A person was killed in the first fatal shark attack in Sydney, Australia since 1963 on Wednesday. According to police, the victim was a 35-year-old ocean swimmer who was in the water for an afternoon swim. Thirteen beaches across Sydney were closed on the day after the attack.
“Based on footage provided by the public including eyewitness accounts…shark biologists believe that a White Shark, at least three metres in length, was likely responsible,” the state government’s Department of Primary Industries said.
When the victim was attacked, fishermen and golfers enjoying the sunny day outdoors had to watch helplessly from nearby cliffs. A rescue helicopter and several ambulances were dispatched to the scene, but the swimmer died after suffering what first responders described as “catastrophic injuries.”
In addition to beach closures, an ocean swimming race scheduled to take place in the area the weekend following the attack was postponed. 800 swimmers were entered in the race.
State officials announced they were deploying six SMART drumlines near where the shark attack occurred. Drumlines use baited hooks and are used to trap sharks that can then be tagged and moved farther away from the beach, into deeper parts of the ocean where swimmers and other recreationalists are unlikely to go. Drumlines are controversial because hooked marine animals sometimes die before they can be moved. Non-target animals can became caught on the hooks as well.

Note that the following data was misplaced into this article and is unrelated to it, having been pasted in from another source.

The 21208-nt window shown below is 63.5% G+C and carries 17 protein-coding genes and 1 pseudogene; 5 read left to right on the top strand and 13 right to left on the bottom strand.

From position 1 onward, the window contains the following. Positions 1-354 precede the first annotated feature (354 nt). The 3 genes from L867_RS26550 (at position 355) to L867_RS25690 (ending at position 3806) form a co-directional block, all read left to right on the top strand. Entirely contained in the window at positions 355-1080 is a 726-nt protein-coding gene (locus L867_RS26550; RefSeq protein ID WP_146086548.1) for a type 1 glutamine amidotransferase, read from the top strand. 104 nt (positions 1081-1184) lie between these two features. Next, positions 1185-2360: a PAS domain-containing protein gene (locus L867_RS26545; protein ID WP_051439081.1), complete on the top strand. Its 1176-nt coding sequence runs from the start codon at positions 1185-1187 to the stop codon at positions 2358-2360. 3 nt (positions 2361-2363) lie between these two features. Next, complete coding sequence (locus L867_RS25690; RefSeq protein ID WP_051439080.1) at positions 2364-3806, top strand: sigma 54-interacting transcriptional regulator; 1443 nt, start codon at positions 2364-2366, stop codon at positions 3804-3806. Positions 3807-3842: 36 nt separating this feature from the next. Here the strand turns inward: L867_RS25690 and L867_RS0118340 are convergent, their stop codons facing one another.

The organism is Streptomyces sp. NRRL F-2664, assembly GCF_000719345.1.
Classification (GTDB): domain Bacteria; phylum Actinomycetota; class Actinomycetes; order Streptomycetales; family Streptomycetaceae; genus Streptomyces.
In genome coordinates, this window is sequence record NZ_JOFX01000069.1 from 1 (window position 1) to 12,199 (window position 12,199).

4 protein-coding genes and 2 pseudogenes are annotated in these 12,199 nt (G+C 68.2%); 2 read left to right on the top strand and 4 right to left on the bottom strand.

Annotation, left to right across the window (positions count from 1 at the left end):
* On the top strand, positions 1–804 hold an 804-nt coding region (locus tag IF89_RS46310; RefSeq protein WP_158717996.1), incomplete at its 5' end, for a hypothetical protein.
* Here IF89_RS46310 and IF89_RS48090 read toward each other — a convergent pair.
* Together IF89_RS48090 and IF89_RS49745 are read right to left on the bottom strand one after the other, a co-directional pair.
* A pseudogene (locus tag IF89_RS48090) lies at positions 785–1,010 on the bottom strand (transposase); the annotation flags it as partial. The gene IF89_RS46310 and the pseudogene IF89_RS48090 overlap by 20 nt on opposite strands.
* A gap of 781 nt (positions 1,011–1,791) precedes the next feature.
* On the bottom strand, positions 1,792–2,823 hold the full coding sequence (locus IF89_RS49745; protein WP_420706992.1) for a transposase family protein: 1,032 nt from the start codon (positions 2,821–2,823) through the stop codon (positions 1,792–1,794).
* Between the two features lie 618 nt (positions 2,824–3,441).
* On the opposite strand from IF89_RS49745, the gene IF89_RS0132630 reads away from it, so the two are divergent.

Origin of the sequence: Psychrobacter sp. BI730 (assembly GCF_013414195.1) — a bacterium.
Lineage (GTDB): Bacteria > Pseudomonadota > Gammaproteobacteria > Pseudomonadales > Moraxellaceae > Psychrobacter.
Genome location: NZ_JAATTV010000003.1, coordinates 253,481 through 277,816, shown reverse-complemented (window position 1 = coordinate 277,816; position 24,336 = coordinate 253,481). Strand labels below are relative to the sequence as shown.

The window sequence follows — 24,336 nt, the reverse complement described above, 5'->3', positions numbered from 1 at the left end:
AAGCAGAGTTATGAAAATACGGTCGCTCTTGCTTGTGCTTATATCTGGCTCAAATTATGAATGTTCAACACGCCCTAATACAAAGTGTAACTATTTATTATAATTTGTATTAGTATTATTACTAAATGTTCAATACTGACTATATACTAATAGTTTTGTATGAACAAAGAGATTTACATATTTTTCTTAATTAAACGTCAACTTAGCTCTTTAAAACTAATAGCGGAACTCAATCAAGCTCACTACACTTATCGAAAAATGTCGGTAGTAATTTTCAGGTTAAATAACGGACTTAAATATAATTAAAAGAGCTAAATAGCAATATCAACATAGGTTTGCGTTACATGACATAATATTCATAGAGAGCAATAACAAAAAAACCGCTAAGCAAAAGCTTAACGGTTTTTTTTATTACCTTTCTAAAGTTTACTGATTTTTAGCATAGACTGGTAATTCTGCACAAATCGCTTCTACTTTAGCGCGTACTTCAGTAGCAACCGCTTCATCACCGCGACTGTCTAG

Drones and boats carrying spotters were deployed to the area as well to try and spot the shark responsible for the attack and catch it. Many online commenters on the original article that appeared on CBSNews.com spoke up in defense of the shark and decried those who wanted it dead, but the information presented so far does not indicate that local authorities are trying to euthanize the shark, only relocate it.
According to research from the International Shark Attack File, unprovoked shark attacks rose last year for the first time in years across the world. 73 attacks were reported globally. Australia had the highest number of fatal attacks, with three of their 12 reported unprovoked attacks resulting in deaths.
Water sports and activities are a daily part of many beach communities, including those around Sydney. Each day, numerous surfers, swimmers, and paddleboarders go into the waves to exercise to get away from the hustle of city life.
“We all know that we take a risk every time we get in the water,” Kim Miller told CBS News. Miller, 45, began swimming in the ocean when she moved to Sydney two years ago.
“It’s hit a little bit closer today when we heard it was a long-distance ocean swimmer, knowing it’s a route that we’ve done so many times,” Miller told CBS News shortly after the fatal attack at her home beach. “I feel a little bit sick this afternoon.”
Miller said she swam in a pool the day after the attack, but said she’ll return to the ocean one day because “eventually we’ll all have the courage to get back in.”